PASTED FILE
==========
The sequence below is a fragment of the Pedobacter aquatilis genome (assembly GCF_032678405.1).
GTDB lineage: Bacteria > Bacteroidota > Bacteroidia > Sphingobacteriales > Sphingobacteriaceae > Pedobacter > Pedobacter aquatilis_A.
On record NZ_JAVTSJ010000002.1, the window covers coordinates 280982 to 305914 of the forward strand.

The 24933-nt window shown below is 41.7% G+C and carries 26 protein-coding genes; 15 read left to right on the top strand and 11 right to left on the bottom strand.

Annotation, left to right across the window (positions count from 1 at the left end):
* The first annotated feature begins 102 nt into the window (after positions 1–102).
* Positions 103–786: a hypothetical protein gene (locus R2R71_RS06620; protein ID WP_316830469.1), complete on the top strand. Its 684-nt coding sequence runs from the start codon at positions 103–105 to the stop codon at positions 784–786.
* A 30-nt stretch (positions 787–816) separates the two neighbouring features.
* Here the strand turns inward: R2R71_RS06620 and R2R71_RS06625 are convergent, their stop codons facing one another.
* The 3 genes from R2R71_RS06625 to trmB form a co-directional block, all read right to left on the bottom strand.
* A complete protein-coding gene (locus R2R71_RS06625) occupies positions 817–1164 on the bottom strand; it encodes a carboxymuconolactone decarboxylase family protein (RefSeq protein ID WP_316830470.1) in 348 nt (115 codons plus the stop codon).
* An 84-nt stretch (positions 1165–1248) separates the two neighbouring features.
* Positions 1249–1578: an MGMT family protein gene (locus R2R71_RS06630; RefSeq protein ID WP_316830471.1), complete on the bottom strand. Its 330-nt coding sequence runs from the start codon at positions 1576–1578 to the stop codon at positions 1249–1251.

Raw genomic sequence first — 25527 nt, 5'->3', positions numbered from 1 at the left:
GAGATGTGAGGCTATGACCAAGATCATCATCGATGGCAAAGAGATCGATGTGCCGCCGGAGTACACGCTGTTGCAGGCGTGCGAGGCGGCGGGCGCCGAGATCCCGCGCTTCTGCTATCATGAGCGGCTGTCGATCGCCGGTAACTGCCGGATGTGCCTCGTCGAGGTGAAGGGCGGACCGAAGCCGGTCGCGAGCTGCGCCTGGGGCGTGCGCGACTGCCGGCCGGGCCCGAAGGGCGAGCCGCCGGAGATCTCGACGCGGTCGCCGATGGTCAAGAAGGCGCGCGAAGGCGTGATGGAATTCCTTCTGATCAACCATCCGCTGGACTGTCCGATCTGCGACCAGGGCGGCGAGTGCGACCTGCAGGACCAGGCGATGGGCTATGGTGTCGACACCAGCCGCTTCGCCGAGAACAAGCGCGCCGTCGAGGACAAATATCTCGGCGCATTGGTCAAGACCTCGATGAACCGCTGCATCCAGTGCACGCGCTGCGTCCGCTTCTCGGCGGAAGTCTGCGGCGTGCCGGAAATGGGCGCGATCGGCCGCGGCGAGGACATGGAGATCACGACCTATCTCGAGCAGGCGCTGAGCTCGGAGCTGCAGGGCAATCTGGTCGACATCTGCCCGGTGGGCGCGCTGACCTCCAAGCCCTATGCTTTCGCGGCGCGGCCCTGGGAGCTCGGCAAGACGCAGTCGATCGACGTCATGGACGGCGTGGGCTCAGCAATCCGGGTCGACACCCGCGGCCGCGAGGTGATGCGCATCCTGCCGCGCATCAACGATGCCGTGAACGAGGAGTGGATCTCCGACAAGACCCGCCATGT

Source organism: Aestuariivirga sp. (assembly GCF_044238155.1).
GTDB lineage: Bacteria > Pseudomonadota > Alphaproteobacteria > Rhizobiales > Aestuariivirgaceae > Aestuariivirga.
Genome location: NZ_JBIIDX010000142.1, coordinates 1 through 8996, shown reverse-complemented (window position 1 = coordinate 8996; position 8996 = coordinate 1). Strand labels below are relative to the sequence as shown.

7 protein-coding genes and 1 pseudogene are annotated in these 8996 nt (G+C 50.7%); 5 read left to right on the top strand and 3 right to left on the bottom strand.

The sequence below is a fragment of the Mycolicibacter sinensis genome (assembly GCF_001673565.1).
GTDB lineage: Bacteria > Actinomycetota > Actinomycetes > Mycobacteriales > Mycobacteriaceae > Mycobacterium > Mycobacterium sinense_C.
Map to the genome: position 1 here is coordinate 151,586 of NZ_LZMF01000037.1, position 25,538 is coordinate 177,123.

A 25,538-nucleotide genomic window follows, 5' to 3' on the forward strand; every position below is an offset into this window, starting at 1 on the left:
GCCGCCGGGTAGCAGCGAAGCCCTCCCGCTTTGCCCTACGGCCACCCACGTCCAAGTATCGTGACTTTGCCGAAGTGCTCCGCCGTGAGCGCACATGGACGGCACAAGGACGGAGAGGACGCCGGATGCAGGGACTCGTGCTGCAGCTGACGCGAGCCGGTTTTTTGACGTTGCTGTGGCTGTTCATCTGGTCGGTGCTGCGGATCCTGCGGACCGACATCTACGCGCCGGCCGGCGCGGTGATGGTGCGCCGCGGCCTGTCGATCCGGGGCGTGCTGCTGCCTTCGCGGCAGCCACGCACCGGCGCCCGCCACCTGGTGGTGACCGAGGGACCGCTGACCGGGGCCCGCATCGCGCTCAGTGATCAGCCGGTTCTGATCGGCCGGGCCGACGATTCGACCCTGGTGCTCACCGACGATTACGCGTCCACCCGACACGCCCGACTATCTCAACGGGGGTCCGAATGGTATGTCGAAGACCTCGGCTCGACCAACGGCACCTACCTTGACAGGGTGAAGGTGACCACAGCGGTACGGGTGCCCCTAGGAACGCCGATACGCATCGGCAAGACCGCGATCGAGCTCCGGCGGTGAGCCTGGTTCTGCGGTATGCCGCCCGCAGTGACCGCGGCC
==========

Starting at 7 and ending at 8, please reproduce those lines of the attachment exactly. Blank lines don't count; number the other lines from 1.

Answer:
* Positions 103–786: a hypothetical protein gene (locus R2R71_RS06620; protein ID WP_316830469.1), complete on the top strand. Its 684-nt coding sequence runs from the start codon at positions 103–105 to the stop codon at positions 784–786.
* A 30-nt stretch (positions 787–816) separates the two neighbouring features.